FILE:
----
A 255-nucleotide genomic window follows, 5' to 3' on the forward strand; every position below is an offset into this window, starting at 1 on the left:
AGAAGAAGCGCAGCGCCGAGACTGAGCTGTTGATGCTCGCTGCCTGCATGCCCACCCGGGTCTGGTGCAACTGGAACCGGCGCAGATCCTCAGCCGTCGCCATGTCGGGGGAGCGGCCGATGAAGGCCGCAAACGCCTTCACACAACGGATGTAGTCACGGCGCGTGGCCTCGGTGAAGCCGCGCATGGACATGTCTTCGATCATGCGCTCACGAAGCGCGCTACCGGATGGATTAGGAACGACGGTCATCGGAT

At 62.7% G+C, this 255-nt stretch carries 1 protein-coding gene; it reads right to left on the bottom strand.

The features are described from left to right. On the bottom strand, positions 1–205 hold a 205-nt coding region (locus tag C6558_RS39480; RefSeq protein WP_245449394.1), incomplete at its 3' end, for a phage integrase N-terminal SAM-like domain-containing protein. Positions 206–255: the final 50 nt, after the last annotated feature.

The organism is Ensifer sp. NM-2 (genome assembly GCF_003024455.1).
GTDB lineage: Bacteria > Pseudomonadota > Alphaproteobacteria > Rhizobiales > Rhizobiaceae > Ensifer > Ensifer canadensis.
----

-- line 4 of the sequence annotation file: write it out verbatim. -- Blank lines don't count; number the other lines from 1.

The features are described from left to right. On the bottom strand, positions 1–205 hold a 205-nt coding region (locus tag C6558_RS39480; RefSeq protein WP_245449394.1), incomplete at its 3' end, for a phage integrase N-terminal SAM-like domain-containing protein. Positions 206–255: the final 50 nt, after the last annotated feature.